There has been an increasing interest into how to build Artificial Moral Agents (AMAs) that make moral decisions on the basis of causation rather than mere correction. One promising avenue for achieving this is to use a causal modelling approach. This paper explores an open and important problem with such an approach; namely, the problem of what makes a causal model an appropriate model. I explore why we need to establish criteria for what makes a model appropriate, and offer-up such (...) criteria which appeals to normative considerations. (shrink)
Neoliberal Techniques of Social Suffering: Political Resistance and Critical Theory from Latin America and Spain is the result of the critical and political commitment of various Latin American and Spanish philosophers who share a critical approach to the global “stealth revolution” in recent decades, where neoliberalism has forced the well-being and reproduction of life to adapt to a system devastating for both humans and non-humans. The authors voice the shared concern of contemporary Spanish and Latin American societies to build new (...) conceptions of the public and the common through mobilizing affects usually disavowed in political theory. If, in Ancient Greece, the idea of strengthening the most vulnerable and weakest was deplored as the art of sophists, this collection edited by Laura Quintana and Nuria Sánchez Madrid explores the other side of our social world to revive grassroots strategies of resistance and emancipation, which are able to bring about new distributions of power, welfare, and discursive legitimation and to extend our goal of creating a radically democratic world. (shrink)
This paper proposes a new relational account of concepts and shows how it is particularly well suited to characterizing normative concepts. The key advantage of our ‘connectedness’ model is that it explains how subjects can share the same normative concepts despite radical divergences in the descriptive or motivational commitments they associate with them. The connectedness model builds social and historical facts into the foundations of concept identity. This aspect of the model, we suggest, reshapes normative epistemology and provides new resources (...) for a vindication of realism in ethics. (shrink)
In this comprehensive new study of human free agency, Laura Waddell Ekstrom critically surveys contemporary philosophical literature and provides a novel account of the conditions for free action. Ekstrom argues that incompatibilism concerning free will and causal determinism is true and thus the right account of the nature of free action must be indeterminist in nature. She examines a variety of libertarian approaches, ultimately defending an account relying on indeterministic causation among events and appealing to agent causation only in (...) a reducible sense. Written in an engaging style and incorporating recent scholarship, this study is critical reading for scholars and students interested in the topics of motivation, causation, responsibility, and freedom. In broadly covering the important positions of others along with its exposition of the author’s own view, Free Will provides both a significant scholarly contribution and a valuable text for courses in metaphysics and action theory. (shrink)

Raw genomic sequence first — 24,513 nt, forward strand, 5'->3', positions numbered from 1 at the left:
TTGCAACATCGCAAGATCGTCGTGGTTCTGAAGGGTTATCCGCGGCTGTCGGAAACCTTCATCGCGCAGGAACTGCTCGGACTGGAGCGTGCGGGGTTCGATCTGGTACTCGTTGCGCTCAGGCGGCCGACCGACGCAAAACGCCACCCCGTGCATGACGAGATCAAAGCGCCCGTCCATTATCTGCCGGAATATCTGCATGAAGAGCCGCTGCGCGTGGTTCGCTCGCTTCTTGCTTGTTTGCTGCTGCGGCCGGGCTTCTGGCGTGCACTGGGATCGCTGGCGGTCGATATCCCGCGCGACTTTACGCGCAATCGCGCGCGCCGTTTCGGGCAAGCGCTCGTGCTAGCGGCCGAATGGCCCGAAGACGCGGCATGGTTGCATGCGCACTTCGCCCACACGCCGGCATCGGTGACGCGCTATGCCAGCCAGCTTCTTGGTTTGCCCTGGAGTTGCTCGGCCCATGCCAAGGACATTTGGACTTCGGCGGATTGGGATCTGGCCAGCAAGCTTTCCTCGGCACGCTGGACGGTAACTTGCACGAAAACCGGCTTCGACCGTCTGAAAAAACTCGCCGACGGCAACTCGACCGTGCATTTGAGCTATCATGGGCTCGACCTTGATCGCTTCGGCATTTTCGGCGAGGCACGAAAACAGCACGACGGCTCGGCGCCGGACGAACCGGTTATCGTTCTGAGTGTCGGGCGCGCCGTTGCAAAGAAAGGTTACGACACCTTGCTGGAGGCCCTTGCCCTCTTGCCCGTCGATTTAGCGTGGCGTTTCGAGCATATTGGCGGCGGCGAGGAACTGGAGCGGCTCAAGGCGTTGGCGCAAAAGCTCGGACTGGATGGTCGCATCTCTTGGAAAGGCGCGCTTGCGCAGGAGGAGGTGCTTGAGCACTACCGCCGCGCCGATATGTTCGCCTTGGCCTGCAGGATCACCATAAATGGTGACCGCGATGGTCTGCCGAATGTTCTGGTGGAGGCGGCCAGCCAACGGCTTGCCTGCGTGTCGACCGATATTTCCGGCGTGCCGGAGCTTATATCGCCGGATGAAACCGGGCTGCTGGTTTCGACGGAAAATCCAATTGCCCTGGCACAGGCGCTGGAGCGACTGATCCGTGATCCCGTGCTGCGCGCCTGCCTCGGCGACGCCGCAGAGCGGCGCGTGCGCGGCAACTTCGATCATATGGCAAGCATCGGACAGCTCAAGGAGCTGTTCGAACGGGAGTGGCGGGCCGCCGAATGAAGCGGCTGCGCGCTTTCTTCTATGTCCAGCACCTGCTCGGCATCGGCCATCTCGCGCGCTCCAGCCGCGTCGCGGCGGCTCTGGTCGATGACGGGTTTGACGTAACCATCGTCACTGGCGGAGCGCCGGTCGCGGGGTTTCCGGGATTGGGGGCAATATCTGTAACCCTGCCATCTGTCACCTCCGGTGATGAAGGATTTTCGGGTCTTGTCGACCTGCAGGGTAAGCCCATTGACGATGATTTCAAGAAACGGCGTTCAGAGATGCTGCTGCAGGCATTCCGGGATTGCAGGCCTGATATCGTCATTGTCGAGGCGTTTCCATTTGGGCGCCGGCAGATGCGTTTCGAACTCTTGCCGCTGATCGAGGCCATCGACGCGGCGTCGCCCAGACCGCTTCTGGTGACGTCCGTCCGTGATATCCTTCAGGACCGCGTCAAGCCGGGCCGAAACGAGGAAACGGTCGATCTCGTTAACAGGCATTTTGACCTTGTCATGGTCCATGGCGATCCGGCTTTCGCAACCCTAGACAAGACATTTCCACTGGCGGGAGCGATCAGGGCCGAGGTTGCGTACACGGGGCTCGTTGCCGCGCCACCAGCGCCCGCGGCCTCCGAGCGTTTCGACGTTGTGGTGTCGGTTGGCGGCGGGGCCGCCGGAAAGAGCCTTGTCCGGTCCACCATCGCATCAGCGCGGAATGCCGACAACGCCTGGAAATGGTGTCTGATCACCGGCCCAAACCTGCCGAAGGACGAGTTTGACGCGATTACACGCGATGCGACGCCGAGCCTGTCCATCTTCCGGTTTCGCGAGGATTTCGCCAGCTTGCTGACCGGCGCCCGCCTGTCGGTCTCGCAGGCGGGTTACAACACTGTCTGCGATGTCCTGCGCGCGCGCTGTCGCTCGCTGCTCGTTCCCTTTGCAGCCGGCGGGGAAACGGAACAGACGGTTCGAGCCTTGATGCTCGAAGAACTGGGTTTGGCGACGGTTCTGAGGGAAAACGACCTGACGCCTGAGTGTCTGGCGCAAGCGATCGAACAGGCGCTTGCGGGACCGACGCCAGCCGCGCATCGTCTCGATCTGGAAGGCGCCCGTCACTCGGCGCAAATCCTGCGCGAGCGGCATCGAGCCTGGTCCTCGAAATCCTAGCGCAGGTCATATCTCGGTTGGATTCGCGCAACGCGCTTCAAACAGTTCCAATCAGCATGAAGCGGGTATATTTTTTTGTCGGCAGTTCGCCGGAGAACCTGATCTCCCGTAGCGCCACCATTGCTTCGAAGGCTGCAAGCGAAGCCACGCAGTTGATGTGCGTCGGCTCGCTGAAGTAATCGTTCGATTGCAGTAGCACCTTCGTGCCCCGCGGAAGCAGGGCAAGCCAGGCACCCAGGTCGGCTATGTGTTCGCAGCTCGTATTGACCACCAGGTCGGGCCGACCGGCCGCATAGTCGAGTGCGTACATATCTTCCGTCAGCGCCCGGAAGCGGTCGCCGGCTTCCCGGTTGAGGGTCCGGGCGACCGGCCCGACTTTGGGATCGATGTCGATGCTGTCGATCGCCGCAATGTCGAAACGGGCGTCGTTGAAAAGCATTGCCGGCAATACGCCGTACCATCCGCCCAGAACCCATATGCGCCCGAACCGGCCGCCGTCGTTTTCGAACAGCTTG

It's widely accepted that social facts about an individual's linguistic community can affect both the reference of her words and the concepts those words express. Theorists sympathetic to the internalist tradition have sought to accommodate these social dependence phenomena without altering their core theoretical commitments by positing deferential reference-fixing criteria. In this paper, we sketch a different explanation of social dependence phenomena, according to which all concepts are individuated in part by causal-historical relations linking token elements of thought.
Two-dimensional (2D) semantics is a formal framework that is used to characterize the meaning of certain linguistic expressions and the entailment relations among sentences containing them. 2D semantics has also been applied to thought contents. In contrast with standard possible worlds semantics, 2D semantics assigns extensions and truth-values to expressions relative to two possible world parameters, rather than just one. So a 2D semantic framework provides finer-grained semantic values than those available within standard possible world semantics, while using the same (...) basic model-theoretic resources. The 2D framework itself is just a formal tool. To develop a semantic theory for someone’s language, a proponent of 2D semantics must do three things: (i) explain what exactly the two possible world parameters represent, (ii) explain the rules for assigning 2D semantic values to a person’s words and sentences, and (iii) explain how 2D semantic values help in understanding the meanings of the person’s words and sentences. (shrink)